What is needed in the future? On the short term, more sophisticated methods for the reliable assessment of complex first-person subjective data and their integration with established objective measurements of brain, health, and body. The creation of the discipline of “neurophenomenology” is a first step in the right direction. This could help rehabilitate the integration of knowledge gained from interoception as a serious method into Western empirical sciences. Second, although recently several research centers have successfully developed several secular mental training programs to promote wholesome qualities such as mindfulness, emotion-regulation, or compassion, these programs have usually not been longer than eight to 12 weeks, and associated plasticity research has often lacked an active control group ultimately needed to test for specific effects of different mental training practices, as well as long-term effects on subjective well-being, brain plasticity, health, and behavior.
On the longer term, research efforts in contemplative science need to be translated into tools and new models that can serve society in a broader sense. For example, mental training programs should be translated into curricula that can be taught to children of different ages in different countries. These programs should optimally be scientifically validated first to assure that their modification is also beneficial to schools and educational settings. Such a procedure would be similar to what is already a requirement in translational medicine and would suggest the creation of a new subfield called “translational psychology” or “translational contemplative sciences.” Furthermore, the bridge between contemplative sciences and economics is still very thin and fragile. This is astonishing given the huge impact our globalized cross-national economic systems have on society. Integrating new findings from contemplative sciences into economic models and policies could help replace old notions of a selfish and single-minded “homo economicus” and lead to new models of a more “caring economy” that promotes the well-being of all global citizens and the environment they are living in for future generations to come.
Diana Chapman Walsh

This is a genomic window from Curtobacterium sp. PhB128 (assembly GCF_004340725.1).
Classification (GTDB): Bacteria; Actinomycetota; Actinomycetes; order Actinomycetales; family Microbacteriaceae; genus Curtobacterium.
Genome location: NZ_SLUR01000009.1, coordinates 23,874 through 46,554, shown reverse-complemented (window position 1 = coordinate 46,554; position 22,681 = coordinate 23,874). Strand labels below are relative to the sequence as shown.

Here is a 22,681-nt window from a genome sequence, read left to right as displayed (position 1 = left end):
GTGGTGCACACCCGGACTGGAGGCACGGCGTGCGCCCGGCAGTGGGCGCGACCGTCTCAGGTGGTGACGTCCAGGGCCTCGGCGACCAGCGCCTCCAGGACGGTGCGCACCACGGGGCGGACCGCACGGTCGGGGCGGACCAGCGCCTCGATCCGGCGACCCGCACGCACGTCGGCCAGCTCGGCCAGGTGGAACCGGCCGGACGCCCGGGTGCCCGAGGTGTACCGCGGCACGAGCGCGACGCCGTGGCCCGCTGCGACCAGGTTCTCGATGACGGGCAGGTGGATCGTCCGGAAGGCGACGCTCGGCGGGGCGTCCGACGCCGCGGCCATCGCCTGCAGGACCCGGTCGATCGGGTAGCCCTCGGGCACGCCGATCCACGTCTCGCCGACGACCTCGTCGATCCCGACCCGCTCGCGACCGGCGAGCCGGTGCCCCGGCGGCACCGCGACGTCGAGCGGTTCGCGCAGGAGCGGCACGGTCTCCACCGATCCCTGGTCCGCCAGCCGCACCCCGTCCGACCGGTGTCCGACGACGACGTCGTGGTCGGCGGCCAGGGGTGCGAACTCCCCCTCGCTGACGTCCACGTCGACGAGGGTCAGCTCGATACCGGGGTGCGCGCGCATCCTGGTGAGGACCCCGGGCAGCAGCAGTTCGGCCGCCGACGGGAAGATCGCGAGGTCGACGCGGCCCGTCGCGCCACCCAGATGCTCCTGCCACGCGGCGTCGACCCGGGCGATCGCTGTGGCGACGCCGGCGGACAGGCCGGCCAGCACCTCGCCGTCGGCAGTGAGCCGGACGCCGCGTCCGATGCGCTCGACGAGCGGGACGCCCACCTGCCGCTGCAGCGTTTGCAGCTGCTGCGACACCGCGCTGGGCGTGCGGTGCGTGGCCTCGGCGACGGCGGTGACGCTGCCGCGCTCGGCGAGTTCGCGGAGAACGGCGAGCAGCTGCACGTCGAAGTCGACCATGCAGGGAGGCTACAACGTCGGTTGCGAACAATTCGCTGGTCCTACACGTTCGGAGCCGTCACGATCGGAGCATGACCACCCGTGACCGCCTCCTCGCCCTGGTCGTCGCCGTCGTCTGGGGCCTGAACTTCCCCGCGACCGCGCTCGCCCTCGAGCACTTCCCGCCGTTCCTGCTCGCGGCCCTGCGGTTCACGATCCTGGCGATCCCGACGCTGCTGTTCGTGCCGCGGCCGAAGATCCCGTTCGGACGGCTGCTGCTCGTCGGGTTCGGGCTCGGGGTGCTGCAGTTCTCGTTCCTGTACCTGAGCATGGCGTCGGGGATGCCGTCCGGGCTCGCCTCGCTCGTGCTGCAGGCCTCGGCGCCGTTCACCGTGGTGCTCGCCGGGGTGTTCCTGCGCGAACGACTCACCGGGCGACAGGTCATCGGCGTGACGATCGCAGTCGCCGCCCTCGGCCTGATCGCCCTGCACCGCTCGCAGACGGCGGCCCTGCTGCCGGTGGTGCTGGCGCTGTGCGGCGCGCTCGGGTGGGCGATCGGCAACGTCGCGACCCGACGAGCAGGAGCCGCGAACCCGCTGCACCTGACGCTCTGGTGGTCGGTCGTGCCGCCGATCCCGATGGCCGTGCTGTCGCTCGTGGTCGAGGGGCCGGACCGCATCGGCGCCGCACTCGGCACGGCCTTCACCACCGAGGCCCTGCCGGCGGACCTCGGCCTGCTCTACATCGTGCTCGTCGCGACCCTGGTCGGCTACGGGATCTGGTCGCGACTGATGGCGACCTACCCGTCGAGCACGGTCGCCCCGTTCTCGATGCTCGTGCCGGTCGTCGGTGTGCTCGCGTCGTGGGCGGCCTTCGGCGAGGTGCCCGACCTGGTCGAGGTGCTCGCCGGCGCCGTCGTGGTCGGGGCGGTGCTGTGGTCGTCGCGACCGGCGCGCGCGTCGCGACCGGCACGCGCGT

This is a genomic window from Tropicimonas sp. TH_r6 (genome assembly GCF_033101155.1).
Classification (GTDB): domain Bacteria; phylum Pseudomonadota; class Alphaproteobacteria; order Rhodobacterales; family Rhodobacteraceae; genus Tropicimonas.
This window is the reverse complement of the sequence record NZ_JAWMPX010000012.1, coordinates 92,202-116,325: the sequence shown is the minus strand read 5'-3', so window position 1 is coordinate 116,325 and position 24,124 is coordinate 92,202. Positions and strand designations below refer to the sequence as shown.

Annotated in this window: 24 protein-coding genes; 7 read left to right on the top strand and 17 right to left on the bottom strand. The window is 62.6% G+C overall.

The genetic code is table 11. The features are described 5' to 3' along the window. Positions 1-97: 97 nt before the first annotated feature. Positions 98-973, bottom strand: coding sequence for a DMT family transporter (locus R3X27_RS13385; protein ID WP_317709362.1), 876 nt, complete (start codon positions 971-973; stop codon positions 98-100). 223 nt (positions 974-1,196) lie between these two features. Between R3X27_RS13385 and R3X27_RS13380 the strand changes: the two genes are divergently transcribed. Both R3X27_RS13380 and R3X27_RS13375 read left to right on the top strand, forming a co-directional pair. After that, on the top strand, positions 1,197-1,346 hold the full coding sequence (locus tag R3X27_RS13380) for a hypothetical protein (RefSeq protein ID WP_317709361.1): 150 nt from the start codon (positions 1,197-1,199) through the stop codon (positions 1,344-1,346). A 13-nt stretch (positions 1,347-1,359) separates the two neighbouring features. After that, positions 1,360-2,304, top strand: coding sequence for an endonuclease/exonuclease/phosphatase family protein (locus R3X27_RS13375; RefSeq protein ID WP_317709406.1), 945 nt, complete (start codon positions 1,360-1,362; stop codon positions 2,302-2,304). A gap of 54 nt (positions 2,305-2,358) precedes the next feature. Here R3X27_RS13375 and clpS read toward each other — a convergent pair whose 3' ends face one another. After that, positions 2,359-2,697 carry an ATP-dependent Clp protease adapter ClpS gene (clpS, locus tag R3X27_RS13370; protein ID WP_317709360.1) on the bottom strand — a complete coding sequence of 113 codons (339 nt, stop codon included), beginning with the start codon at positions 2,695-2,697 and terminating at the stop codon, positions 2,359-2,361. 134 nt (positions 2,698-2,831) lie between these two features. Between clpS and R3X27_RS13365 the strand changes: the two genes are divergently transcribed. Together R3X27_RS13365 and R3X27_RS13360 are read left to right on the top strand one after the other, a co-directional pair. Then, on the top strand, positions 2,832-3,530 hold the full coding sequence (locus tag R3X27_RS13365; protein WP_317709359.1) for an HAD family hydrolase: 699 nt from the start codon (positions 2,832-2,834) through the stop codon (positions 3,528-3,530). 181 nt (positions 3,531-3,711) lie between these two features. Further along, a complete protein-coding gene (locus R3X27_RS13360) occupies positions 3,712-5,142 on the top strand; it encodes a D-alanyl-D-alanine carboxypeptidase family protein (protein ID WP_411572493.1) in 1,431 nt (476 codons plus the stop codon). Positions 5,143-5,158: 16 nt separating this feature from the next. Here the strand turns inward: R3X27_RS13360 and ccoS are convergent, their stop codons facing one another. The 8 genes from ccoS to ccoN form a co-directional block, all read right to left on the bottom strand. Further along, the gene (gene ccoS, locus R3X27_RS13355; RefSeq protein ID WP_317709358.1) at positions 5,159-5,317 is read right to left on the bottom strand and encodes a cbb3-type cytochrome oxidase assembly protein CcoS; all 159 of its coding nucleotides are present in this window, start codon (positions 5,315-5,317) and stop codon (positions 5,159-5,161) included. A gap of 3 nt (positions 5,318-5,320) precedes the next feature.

President Emerita, Wellesley College
[intense_lead]What are the implications for a Symposium like this that brings together individuals who might not ordinarily intersect?[/intense_lead]
Allow me to flash back for a moment: to April, 2012, in Denver, Colorado. This was the first Symposium the Mind & Life Institute held. For 700 people. I had agreed to speak with a vague impression of the world into which I had been invited.
Two years later, I’m writing this from Boston, Massachusetts, where we are six months away from the second Symposium— for 2,000 people.
That may say it all. About this world, this field, Mind & Life, and the growing aspirations in all of us for it.
Really, the Denver meeting was a moment of convergence—a kind of sangha of scientists exploring the human mind from a range of disciplines and perspectives, asking how training the mind through contemplative practice reduces suffering and enhances well-being, happiness, and social harmony in an era marked by nothing if not disorienting change.
What the Denver meeting affirmed for me, a new “convert,” was the value of encounters among those whose work intersects in the emerging contemplative fields. It has been said that any social system is strengthened by denser and more durable connections. Denver was a junction for connecting minds and hearts. And as important as the fact that we came together was how we did, with open-heartedness and a sense of playfulness, mutual appreciation, and joy in shared learning.
These are the qualities embodied by the Dalai Lama, who will be with us six months from now. I have learned much from His Holiness since that Denver meeting. I have witnessed him hosting dialogues between the two great intellectual traditions: the first-person, phenomenological perspective of the world’s contemplative traditions (with their two millennia of serious scholarship), and the third-person, objectivist perspective of Western science (with its increasingly refined methods and tools for probing the mind).